ARENIG GROUP, in geology, the name now applied by British geologists to the lowest stage of the Ordovician System in Britain. The term was first used by Adam Sedgwick in 1847 with reference to the “Arenig Ashes and Porphyries” in the neighbourhood of Arenig Fawr, in Merioneth, North Wales.
The rock-succession in the Arenig district has been recognized by W.G. Fearnsides (“On the Geology of Arenig Fawr and Moel Llanfnant,” Q.J.G.S. vol. lxi., 1905, pp. 608-640, with maps) as follows:—
The above succession is divisible into: (1) a lower series of gritty and calcareous sediments, the “Arenig Series,” as it is now understood; (2) a middle series, mainly volcanic, with shales, the “Llandeilo Series”; and (3) the shales and limestones of the Bala or Caradoc Stage. It was to the middle series (2) that Sedgwick first applied the term “Arenig.”
In the typical region and in North Wales generally the Arenig series appears to be unconformable upon the Cambrian rocks; this is not the case in South Wales. The Arenig series is represented in North Wales by the Garth grit and Ty-Obry beds, by the Shelve series of the Corndon district, the Skiddaw slates of the Lake District, the Ballantrae group of Ayrshire, and by the Ribband series of slates and shales in Wicklow and Wexford. It may be mentioned here that the “Llanvirn” Series of H. Hicks was equivalent to the bifidus-shales and the Lower Llandeilo Series.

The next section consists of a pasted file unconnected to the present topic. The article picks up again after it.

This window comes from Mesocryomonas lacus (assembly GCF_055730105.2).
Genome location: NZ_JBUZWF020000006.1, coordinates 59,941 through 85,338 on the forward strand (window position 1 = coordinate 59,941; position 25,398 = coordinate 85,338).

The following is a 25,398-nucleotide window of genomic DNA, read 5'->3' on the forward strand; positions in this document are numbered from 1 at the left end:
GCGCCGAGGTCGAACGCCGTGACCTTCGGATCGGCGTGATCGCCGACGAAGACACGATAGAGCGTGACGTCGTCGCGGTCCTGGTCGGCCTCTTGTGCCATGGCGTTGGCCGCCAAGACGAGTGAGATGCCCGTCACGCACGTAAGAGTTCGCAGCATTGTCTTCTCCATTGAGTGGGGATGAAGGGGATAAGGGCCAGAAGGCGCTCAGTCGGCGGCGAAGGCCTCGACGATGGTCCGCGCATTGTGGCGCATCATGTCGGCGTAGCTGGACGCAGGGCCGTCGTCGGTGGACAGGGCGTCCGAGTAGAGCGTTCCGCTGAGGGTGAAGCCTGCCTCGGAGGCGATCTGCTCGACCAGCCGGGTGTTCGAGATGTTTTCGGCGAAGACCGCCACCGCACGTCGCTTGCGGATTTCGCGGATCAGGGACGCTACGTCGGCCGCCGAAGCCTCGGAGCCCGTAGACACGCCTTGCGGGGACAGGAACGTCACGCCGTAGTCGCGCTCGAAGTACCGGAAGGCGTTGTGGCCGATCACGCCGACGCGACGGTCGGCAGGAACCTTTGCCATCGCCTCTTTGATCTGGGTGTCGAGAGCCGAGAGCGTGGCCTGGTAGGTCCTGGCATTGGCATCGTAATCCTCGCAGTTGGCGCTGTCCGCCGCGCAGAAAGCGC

References.—Adam Sedgwick, Synopsis of the Classification of the British Palaeozoic Rocks (1885); Sir A. Ramsay, “North Wales,” Geol. Survey Memoir, vol. iii.; C. Lapworth, Ann. Mag. Nat, Hist. vol. vi., 1880; G.A.J. Cole and C.V. Jennings, Q.J.G.S. vol. xlv., 1889; C.V. Jennings and G.J. Williams, ibid. vol. xlvii., 1891; Messrs Crosfield and Skeat, ibid. vol. lii., 1896; G.L. Elles, Geol. Mag., 1904; J.E. Marr and T. Roberts, Q.J.G.S., 1885; H. Hicks, ibid. vol. xxxi., 1875. See also Ordovician.(J. A. H.)
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